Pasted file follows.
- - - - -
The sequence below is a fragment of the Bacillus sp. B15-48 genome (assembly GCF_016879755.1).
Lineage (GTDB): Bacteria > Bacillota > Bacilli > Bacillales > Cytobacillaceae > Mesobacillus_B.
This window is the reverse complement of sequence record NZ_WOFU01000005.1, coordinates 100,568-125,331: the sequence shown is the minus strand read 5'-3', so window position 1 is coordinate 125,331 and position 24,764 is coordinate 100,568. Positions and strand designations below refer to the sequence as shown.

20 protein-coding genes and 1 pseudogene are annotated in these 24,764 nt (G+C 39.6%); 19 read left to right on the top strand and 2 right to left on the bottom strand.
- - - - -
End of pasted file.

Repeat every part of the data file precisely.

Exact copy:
The sequence below is a fragment of the Bacillus sp. B15-48 genome (assembly GCF_016879755.1).
Lineage (GTDB): Bacteria > Bacillota > Bacilli > Bacillales > Cytobacillaceae > Mesobacillus_B.
This window is the reverse complement of sequence record NZ_WOFU01000005.1, coordinates 100,568-125,331: the sequence shown is the minus strand read 5'-3', so window position 1 is coordinate 125,331 and position 24,764 is coordinate 100,568. Positions and strand designations below refer to the sequence as shown.

20 protein-coding genes and 1 pseudogene are annotated in these 24,764 nt (G+C 39.6%); 19 read left to right on the top strand and 2 right to left on the bottom strand.